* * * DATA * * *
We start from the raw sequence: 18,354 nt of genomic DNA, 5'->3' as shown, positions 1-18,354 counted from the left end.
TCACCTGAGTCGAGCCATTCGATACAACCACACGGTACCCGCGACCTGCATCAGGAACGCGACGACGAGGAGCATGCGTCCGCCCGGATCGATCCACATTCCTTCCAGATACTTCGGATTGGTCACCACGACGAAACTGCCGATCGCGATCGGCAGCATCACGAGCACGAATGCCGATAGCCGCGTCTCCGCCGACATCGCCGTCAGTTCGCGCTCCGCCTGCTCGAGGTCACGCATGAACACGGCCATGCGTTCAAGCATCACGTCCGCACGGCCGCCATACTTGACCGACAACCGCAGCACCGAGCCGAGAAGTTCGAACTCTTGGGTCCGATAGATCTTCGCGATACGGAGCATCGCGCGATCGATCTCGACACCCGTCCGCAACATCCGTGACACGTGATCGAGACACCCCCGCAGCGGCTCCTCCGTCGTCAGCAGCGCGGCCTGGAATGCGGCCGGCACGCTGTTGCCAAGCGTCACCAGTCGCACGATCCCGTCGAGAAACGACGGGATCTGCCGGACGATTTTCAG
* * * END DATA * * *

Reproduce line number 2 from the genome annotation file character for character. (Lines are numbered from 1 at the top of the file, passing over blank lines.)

TCACCTGAGTCGAGCCATTCGATACAACCACACGGTACCCGCGACCTGCATCAGGAACGCGACGACGAGGAGCATGCGTCCGCCCGGATCGATCCACATTCCTTCCAGATACTTCGGATTGGTCACCACGACGAAACTGCCGATCGCGATCGGCAGCATCACGAGCACGAATGCCGATAGCCGCGTCTCCGCCGACATCGCCGTCAGTTCGCGCTCCGCCTGCTCGAGGTCACGCATGAACACGGCCATGCGTTCAAGCATCACGTCCGCACGGCCGCCATACTTGACCGACAACCGCAGCACCGAGCCGAGAAGTTCGAACTCTTGGGTCCGATAGATCTTCGCGATACGGAGCATCGCGCGATCGATCTCGACACCCGTCCGCAACATCCGTGACACGTGATCGAGACACCCCCGCAGCGGCTCCTCCGTCGTCAGCAGCGCGGCCTGGAATGCGGCCGGCACGCTGTTGCCAAGCGTCACCAGTCGCACGATCCCGTCGAGAAACGACGGGATCTGCCGGACGATTTTCAG